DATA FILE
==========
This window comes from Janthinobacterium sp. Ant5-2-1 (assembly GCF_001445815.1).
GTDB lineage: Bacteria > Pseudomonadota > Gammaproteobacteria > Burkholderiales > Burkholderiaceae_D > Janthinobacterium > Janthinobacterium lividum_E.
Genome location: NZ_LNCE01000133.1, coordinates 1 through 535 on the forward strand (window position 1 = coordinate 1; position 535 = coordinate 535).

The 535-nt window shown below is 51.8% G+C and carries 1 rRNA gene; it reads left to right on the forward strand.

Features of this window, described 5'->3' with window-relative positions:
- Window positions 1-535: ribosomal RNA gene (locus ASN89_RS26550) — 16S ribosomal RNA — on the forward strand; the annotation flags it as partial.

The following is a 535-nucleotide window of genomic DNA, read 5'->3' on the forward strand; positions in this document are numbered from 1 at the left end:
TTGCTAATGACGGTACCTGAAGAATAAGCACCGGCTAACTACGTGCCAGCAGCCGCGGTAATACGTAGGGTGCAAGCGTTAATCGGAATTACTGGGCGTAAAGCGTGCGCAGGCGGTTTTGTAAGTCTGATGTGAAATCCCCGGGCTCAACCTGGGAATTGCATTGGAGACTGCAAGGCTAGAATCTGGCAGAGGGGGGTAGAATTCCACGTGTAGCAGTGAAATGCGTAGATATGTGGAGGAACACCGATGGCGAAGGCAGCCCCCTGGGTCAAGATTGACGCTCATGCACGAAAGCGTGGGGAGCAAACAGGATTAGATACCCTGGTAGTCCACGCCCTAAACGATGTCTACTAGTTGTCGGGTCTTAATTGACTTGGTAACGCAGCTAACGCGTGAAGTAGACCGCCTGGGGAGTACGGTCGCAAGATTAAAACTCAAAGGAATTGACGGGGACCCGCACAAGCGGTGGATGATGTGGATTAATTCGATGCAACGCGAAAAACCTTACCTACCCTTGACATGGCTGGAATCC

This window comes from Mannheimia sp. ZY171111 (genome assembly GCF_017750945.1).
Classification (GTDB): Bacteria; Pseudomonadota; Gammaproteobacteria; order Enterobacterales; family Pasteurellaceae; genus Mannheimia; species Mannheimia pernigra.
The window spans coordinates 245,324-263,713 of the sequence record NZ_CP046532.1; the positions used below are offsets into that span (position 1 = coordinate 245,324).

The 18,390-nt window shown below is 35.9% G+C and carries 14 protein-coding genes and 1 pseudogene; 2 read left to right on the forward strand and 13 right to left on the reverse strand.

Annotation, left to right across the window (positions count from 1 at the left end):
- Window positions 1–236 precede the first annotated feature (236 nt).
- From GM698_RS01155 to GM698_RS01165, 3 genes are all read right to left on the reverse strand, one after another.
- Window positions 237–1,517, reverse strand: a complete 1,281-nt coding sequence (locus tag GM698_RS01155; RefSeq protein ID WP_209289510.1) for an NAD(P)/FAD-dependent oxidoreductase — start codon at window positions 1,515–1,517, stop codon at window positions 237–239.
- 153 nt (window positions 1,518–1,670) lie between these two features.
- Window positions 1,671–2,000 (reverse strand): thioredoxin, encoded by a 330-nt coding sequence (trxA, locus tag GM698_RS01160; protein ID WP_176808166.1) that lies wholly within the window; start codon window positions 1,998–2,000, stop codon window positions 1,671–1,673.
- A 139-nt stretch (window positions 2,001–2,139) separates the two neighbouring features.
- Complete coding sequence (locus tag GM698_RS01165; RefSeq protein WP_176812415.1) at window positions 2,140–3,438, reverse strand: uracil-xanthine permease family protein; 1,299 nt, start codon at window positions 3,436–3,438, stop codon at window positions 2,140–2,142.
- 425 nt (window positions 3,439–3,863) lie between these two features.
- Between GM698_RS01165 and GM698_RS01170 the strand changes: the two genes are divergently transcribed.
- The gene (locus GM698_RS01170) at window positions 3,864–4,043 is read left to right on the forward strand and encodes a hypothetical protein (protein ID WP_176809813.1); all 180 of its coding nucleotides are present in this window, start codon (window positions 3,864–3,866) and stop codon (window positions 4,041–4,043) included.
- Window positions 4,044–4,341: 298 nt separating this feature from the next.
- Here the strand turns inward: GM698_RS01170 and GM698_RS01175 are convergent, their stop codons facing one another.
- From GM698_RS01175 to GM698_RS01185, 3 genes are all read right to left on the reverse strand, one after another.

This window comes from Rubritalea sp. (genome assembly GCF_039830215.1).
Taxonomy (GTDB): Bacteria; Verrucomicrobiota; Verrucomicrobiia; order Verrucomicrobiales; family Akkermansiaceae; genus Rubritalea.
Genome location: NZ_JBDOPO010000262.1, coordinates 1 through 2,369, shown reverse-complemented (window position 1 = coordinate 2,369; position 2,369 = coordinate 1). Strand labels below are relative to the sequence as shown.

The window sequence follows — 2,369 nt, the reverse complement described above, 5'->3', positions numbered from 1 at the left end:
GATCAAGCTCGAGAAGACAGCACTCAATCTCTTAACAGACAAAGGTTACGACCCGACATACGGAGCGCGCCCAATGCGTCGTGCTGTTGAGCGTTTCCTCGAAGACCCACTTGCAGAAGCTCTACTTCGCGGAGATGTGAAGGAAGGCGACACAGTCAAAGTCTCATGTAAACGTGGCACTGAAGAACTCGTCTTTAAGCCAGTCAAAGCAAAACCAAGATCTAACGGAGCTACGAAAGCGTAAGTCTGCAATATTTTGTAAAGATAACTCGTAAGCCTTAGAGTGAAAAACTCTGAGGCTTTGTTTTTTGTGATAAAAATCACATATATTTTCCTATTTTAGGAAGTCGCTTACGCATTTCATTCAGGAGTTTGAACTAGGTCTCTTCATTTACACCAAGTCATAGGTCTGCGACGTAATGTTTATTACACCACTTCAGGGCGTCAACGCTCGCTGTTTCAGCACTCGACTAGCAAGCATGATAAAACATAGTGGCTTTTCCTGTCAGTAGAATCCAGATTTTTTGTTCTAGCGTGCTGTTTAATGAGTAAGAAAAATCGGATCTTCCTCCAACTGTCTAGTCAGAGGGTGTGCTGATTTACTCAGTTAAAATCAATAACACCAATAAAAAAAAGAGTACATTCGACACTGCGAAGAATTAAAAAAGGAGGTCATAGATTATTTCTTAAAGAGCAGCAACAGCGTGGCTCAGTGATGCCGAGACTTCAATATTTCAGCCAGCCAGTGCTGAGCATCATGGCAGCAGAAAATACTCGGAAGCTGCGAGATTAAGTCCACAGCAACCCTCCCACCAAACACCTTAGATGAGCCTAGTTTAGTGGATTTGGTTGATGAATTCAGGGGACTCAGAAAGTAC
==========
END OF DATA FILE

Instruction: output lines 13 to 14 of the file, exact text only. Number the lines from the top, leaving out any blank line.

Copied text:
Annotation, left to right across the window (positions count from 1 at the left end):
- Window positions 1–236 precede the first annotated feature (236 nt).